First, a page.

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We must make learning authentic. If we challenge our students to inquire, to research, to ponder, and to solve real-world problems based mainly (but not exclusively) around their own particular mix of interests, we can slowly and steadily bring about a truly meaningful education revolution. Ideally, this kind of learning should be cross-curricular and student-driven, with the teacher offering guidance, advice, inspiration, and skills as they are required. Granted, there must be opportunities to learn foundational skills, but beyond this, learning should be student- and inquiry-driven.

Schools must find ways to build more meaningful partnerships with universities and the workplace. At present, this relationship is deeply schizophrenic: both universities and workplaces demand good grades as a precondition for entry, but then bemoan the lack of creativity, critical thinking, and problem-solving acumen of these graduates. And yes, good test-takers often do learn these soft skills along the way, but the ability to store information and then apply it in a test reveals little about a student’s ability to think for themselves in a wider context.

We must take on board the latest findings of neurologists and educational researchers. But we must do so cautiously. The fact is, schools have much to learn about children’s minds and brains and how to unlock their potential more effectively. But at the same time, these researchers have much to learn from schools about what constitutes effective pedagogy. A great deal of educational research into ‘what works’ in education is based, for example, on kids’ abilities to recall information and perform well in tests. This is not education. And the results of this ‘objective research’ should be treated with caution.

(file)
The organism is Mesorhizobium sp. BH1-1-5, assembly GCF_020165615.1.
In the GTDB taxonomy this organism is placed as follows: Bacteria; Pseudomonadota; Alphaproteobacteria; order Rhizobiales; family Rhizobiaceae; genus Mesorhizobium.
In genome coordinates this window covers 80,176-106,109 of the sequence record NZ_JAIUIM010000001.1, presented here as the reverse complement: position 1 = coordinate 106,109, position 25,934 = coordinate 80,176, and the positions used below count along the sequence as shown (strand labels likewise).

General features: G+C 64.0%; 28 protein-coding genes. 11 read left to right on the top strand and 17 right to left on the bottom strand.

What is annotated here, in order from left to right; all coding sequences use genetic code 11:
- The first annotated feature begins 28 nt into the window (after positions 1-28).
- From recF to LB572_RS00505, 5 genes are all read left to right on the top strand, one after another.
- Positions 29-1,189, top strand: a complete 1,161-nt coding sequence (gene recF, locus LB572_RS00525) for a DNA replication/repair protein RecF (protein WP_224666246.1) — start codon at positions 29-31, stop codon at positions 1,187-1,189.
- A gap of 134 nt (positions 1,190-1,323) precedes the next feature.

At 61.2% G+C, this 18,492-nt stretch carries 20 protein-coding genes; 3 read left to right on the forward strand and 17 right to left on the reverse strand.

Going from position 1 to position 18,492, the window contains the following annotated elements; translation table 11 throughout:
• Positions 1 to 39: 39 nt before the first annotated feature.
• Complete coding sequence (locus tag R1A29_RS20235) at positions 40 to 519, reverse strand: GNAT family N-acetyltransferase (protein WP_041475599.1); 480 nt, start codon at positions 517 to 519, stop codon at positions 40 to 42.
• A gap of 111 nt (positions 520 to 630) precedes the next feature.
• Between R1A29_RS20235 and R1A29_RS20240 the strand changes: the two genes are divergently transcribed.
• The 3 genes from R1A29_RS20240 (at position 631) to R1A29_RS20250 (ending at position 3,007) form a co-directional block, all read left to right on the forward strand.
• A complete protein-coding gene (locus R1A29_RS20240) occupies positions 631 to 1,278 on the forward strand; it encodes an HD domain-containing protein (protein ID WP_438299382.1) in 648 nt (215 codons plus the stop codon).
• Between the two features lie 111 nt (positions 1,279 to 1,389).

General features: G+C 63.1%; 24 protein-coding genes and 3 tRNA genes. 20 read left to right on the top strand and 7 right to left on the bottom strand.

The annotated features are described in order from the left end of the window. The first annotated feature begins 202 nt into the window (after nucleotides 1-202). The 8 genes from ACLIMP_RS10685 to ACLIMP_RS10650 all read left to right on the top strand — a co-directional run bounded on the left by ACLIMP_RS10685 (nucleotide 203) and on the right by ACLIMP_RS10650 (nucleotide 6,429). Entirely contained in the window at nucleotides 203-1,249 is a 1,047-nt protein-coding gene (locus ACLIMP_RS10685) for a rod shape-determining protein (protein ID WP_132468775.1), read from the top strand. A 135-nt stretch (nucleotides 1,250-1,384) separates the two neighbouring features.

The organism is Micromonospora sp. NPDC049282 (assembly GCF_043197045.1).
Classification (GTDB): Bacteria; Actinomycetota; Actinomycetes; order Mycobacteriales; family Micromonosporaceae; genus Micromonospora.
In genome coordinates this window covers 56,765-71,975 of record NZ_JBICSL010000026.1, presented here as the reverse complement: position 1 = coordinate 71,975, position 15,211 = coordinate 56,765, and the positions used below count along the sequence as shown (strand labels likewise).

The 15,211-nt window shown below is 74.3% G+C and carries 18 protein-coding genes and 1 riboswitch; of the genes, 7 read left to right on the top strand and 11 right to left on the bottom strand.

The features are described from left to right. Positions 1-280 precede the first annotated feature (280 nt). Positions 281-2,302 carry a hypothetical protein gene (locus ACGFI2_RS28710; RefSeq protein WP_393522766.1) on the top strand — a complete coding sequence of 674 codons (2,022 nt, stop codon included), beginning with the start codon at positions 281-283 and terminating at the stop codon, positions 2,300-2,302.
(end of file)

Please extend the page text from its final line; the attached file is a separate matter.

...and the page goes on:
And then there are also incremental revolutions schools need to win around life-long learning, curiosity, confidence, empathy, distributed cognition, power relations, and learning spaces, among many others. But the point is a simple one: we need to celebrate our small victories and build on them. Slowly, gradually, and with a sustained sense of purpose, education can and will evolve. Our revolution may seem small and insignificant at first, but it will build to a groundswell over time, and eventually emerge as a fully-fledged revolution.

Dubner uses weight-loss as a very useful metaphor to help us understand the importance of incrementalism. I’ll give him the final word:

Let’s say you weigh 30 pounds more than you should. And you decide to lose it. What’s your expectation – that you can lose it all in just a few weeks, even just a few months? That’s ridiculous. Do you know how long it took you to put on those 30 pounds? A long time! It’s a lot of work to put on 30 extra pounds – well, not work, it’s actually quite fun, eating all that delicious food. But still, it took a lot of nachos and rice bowls and sugary drinks to put on 30 extra pounds. Go to the supermarket and look at a five-pound bag of potatoes. Now look at six of them – that’s how much you’ve accumulated, over time. So you know what? It’s going to take some time to decumulate. Little by little. Choice by choice. Increment by increment. If you expect otherwise – well, your expectations are likely to be dashed. By lowering your expectations, you can actually raise your chances of success.